2. Rollback: As easy as deployment.  If there’s something wrong with the current version in live, all you need to do is select a previous version and deploy.
  3. Branching: Need to fix a bug in the live app but not interfere with a new feature you’re also working on?  Create a branch off your master and once tested, merge into live.
  4. Meaningful version numbers: When you’ve finished your development and you’re satisfied with testing, tag that version (eg 3.1.12).  You can write script to read the current tag from Git and users always know what version of the application they are using.  Important if you are doing regular deployments and the odd rollback.
  5. Collaboration: Gone are the days of overwriting each other’s work.  You can safely have two people working on the same QVW and merge changes in later.
  6. Disaster recovery: If you lose a server or work, you can rebuild your entire Qlik estate from your git repository.
  7. Traceability: I’m not one to point fingers, but if you want to know who added what line of code, or be sure that the version that the Test team signed off is the actual one in live (ie, it hasn’t been tampered with, perfect for things like SOX compliance) then Git is your tool.
  8. I could go on, but I think you get the picture; if you’re interested in setting this up in your organisation and would like some help, please get in touch.

Screenshot from github showing commit detail Screenshot from Github showing project overview.

  • License: Free; General Public License
  • Websitehttps://git-scm.com/
  • Platform: Windows / Mac / *ix

1. Sublime Text

And in first place…  Sublime Text.  Sublime Text is a lightweight and almost infinitely configurable code editor.  It’s not just for Qlik, it supports a massive list of additional languages, and certainly every one you will come across in your QlikView/Sense career.  Sublime Text is made even better by Vadim Tsushko‘s amazing Sublime Text Qlik extension that even lets you view and edit QVD’s.  I’m not going to harp on about it too much, but let me give you a few bullet points, a couple of screenshots then let you go off and try it out for yourself.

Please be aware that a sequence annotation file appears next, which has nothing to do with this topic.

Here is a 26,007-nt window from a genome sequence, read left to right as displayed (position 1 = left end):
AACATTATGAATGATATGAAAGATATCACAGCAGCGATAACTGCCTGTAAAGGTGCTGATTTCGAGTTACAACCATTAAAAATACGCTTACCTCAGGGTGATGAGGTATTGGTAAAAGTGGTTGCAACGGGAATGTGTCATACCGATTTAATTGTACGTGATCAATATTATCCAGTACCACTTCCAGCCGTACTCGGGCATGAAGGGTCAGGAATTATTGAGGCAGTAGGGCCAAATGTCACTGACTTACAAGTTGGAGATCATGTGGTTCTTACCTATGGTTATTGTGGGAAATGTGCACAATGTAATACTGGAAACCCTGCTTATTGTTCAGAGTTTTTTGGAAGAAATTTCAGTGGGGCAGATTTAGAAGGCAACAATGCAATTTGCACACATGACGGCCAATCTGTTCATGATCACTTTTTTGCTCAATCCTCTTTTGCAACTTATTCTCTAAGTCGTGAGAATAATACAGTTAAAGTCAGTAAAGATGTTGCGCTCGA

1. Code completion:  Ok, so you’re used to this with the QlikView Script editor, but Sublime takes this to the next level completing variable and table names for you too.
  2. Does not lock out QlikView when reloading: Ever made a shameful mistake in QlikView, hit reload then been locked out for the next 60 seconds while you wait to fix your typo?  Well, if you’re using an external script editor, editing your script while QlikView is busy is possible.
  3. QVD editing:  Sometimes you just need a quick look in a QVD to check the name of a column or the structure of some data.  With Sublime and Vadim’s plugin, you can do that.
  4. Easier on the eye:  This is subjective, but I think coding on a dark background is much easier on the eye than coding on a white background.  In any case, it’s all customisable in Sublime.
  5. All your files in one place:  If you make use of Sublime’s project functionality, you can group various folder locations making you more productive.
  6. Search Everything: Sublime searches across your entire project, so if you need to jump to a Subroutine, include file, or say a variable you have stored in an external file, you can do that with a single shortcut.

4 Replies to “5 Essential Tools for Every Qlik Developer”

    1. Thanks Pawel,
      Nice little tool, and even nicer, it’s free! I think it sits half way between Sublime’s ability to get basic schema info on a QVD and Q-Eye’s functionality allowing full editing of a QVD. Something to add to my toolkit 🙂

  1. Hi George ! Hope you are doing well.
    Great article, Thanks for sharing ! 🙂

    It would be great to know your view on GeoAnalytics and QlikView on the blog sometime…